|Boy's Manual of Seamanship and Gunnery|
Describe the use of the following knots, bends, and hitches, and the mode of making them : To knot yarns; Reef-knot; Bowline knot; Bowline on a bight; Running bowline; Clove-hitch; Timber-hitch; Blackwall-hitch; Two half-hitches; Rolling-hitch; Sheet bend; Bending studdingsail halyard; Cat's-paw; Sheep shank; Carrick bend; Bend hawsers; Sling a cask; Inside clench;
Outside clench; Clap on jiggers and stoppers; To use a parbuckle.
Q. How do you knot yarns?
A. Take the ends of two yarns, split them in halves about 2 ins, down, marry them together and form a reef-knot, with the opposite ends as nearly as you can ; yarns are knotted for the use of the rope-maker, for making spunyarn, nettlestuff, or any small rope.
Q. How do you make a reef-knot, and what is its use ?
A. It is used for reefing sails, fitted with reef points, such as trysails, spankers, and boat sails. First make an overhanded knot round the foot of the sail, then bring the end which is next to you over the left hand and through the bight ; haul both ends taut, and it is made.
Q. What use is a bowline knot, and how is it made ?
A. A bowline knot is used for sending a man aloft, or one down from aloft, for riding down stays, backstays, making of pair of slings, and many other purposes. Take the end of your rope in your right hand, and the standing part in your left, lay the end over the standing part, then with your left hand turn the bight of the standing part over the end part, so as to form a cuckold's neck on the standing part ; then lead the end through the standing part above, and stick it down through the cuckold's neck, and so the knot is completed.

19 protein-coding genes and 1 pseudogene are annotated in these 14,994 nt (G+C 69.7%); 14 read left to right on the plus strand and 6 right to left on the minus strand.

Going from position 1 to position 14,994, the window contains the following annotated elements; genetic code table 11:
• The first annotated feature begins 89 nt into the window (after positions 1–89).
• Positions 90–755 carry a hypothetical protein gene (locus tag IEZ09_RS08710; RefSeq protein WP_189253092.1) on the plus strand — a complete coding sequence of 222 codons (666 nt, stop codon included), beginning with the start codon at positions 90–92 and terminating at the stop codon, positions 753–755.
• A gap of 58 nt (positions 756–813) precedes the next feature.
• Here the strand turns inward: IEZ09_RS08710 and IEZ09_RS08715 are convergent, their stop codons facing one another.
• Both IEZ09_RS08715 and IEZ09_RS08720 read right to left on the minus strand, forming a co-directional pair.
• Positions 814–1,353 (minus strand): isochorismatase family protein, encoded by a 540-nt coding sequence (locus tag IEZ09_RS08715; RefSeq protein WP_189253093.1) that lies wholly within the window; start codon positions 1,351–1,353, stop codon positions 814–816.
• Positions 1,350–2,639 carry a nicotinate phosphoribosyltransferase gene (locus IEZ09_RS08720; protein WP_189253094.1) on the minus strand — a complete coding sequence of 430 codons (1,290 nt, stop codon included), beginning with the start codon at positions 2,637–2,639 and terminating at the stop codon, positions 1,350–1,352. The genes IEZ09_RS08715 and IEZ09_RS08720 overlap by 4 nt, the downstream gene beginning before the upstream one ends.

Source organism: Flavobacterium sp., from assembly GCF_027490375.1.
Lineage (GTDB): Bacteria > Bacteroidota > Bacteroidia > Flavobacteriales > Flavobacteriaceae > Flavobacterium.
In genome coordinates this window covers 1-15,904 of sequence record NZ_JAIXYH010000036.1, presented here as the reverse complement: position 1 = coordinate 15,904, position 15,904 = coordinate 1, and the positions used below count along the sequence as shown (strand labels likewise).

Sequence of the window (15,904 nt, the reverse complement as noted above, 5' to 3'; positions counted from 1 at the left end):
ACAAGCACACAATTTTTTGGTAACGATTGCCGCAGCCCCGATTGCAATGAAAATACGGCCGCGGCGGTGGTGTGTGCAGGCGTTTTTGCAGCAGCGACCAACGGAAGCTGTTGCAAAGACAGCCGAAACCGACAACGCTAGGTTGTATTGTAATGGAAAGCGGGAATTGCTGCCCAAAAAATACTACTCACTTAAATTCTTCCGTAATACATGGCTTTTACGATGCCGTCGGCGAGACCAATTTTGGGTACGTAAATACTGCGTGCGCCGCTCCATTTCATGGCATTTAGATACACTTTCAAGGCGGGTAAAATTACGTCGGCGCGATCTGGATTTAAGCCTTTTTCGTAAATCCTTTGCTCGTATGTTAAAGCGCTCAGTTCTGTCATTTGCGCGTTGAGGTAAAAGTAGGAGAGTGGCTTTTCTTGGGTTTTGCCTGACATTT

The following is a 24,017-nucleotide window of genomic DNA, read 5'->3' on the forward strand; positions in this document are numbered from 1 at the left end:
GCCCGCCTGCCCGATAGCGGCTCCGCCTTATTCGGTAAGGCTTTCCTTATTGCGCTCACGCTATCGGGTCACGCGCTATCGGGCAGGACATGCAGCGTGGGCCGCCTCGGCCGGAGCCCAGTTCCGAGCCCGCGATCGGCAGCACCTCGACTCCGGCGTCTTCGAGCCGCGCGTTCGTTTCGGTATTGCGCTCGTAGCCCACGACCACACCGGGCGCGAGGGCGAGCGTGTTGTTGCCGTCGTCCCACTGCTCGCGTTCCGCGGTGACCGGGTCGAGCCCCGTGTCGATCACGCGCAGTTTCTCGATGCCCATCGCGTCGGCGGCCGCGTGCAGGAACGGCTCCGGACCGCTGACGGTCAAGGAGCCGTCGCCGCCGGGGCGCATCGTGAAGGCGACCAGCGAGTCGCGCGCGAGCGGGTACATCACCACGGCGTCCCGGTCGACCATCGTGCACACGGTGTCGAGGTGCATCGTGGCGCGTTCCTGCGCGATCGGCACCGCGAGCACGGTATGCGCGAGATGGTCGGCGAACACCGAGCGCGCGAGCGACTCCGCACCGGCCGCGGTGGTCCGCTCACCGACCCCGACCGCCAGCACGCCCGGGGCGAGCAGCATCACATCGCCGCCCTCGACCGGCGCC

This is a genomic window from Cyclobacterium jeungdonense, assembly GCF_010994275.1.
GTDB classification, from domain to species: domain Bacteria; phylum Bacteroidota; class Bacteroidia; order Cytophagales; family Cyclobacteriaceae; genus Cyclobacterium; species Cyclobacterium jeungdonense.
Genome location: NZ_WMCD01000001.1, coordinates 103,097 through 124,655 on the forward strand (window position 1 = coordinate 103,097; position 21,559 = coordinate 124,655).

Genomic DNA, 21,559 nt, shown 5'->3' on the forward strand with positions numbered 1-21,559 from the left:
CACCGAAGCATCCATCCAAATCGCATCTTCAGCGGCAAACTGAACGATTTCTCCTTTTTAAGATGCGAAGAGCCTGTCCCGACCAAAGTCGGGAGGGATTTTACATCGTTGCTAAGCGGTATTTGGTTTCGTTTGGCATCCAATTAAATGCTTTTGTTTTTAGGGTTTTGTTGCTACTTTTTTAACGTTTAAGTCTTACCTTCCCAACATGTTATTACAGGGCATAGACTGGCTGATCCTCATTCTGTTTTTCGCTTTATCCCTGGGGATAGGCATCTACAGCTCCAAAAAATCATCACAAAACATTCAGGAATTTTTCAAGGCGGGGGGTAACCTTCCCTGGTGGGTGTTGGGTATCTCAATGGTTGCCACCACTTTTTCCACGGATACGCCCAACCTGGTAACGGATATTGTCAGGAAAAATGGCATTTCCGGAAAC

Q. What use is a bowline on the bight, and how is it made ?
A. A bowline on the bight is used when both ends are occupied, or to send a man down from aloft when he is hurt, as it is much easier to sit in.
To make the Knot.
With the bight of a rope in your right hand, and the standing part in your left, throw a cuckold's neck over the bight with the standing parts, then haul enough of the bight up through the cuckold's neck to go under and overall part, haul all taut, and the knot is completed.
Q. What is a running bowline used for, and how is it made ?
A. It is used for throwing over anything out of reach, or anything under water.
How to make the Knot.
You take the end of the rope round the standing part, through the bight, and make a single bowline upon the running part.
Q. What is a clove-hitch used for, and how is it made ?
A. It is used for rattling down the rigging. It is made by passing the end of a rope round another rope or spar, over, and bringing it under and round behind its standing part, over the rope or spar again, and up through its own part. It can be stopped or hitched to its own part as required, the only difference between two half-hitches and a clove-hitch is, one is hitched round its own standing part, and the other is hitched round a spar or another rope.
Q. What is a timber-hitch used for, and how is it made ?
A. For securing the end of a rope to a spar : in towing a spar, always use a half-hitch in addition to a timber-hitch.
To make the Knot.
Take the end of a rope round a spar, pass it under and over the standing part, then pass three turns round its own part, and haul it taut.
Q. What is a Blackwall hitch used for, and how is it made ?
A. For hooking a tackle to a rope, such as setting up lower rigging instead of a cat's-paw, where the end of the lanyard is not long enough to form a cat's-paw, but a strop and toggle is preferable.
To make the Hitch.
You form a bight or a kink, with the end of the lanyard, keeping the end part underneath, and the standing part on the top, put the hook through the bight, taking care to keep the bight well up on the back of the book, until there is a strain on the tackle.
Q. What are two half-hitches used for, and how are they made?